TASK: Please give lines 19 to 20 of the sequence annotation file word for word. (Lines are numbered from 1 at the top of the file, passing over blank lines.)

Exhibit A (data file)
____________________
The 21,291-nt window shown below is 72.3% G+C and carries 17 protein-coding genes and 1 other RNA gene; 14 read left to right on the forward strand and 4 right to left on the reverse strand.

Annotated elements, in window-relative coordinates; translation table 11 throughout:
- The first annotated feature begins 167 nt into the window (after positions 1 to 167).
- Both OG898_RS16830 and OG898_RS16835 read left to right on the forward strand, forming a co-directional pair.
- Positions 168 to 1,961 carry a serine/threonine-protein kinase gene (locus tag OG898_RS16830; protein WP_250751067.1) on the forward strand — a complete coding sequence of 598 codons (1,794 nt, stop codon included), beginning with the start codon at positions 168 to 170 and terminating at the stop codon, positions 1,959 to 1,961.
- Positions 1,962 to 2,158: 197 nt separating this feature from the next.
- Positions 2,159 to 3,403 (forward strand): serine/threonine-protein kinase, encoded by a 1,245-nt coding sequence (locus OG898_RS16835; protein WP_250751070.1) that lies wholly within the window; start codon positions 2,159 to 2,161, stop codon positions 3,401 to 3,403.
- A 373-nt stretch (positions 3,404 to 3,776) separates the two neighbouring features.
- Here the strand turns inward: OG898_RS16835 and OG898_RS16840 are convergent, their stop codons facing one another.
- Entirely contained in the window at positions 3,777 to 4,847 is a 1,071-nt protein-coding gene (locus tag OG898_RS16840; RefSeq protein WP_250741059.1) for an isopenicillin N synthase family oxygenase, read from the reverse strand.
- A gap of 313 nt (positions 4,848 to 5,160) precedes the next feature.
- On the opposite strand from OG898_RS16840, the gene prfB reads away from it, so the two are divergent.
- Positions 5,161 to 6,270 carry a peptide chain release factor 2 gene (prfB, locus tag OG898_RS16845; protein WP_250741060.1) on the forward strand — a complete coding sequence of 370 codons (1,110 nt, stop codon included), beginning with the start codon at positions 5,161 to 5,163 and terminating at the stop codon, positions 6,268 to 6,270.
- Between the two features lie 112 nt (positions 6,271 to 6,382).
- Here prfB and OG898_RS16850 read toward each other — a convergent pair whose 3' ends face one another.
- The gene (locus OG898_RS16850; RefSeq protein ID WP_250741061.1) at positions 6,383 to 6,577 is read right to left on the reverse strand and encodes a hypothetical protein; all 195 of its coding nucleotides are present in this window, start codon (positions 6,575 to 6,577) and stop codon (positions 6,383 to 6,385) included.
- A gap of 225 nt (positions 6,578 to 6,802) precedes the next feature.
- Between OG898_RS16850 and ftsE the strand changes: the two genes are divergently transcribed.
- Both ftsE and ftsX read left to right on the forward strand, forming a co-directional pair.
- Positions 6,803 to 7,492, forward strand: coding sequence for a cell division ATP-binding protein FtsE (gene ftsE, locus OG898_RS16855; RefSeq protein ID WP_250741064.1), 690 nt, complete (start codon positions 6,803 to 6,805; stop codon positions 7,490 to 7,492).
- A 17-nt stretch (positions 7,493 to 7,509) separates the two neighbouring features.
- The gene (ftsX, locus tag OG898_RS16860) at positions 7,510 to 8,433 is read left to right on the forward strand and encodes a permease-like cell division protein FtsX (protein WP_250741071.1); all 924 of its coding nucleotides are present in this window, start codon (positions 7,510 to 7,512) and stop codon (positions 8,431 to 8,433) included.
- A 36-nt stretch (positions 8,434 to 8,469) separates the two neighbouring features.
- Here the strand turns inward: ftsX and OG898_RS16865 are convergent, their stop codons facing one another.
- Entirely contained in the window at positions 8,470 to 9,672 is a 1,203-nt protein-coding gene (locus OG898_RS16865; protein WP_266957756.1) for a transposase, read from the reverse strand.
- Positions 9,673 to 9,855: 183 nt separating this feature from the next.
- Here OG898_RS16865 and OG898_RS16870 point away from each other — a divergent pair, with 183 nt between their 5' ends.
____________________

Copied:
- Both ftsE and ftsX read left to right on the forward strand, forming a co-directional pair.
- Positions 6,803 to 7,492, forward strand: coding sequence for a cell division ATP-binding protein FtsE (gene ftsE, locus OG898_RS16855; RefSeq protein ID WP_250741064.1), 690 nt, complete (start codon positions 6,803 to 6,805; stop codon positions 7,490 to 7,492).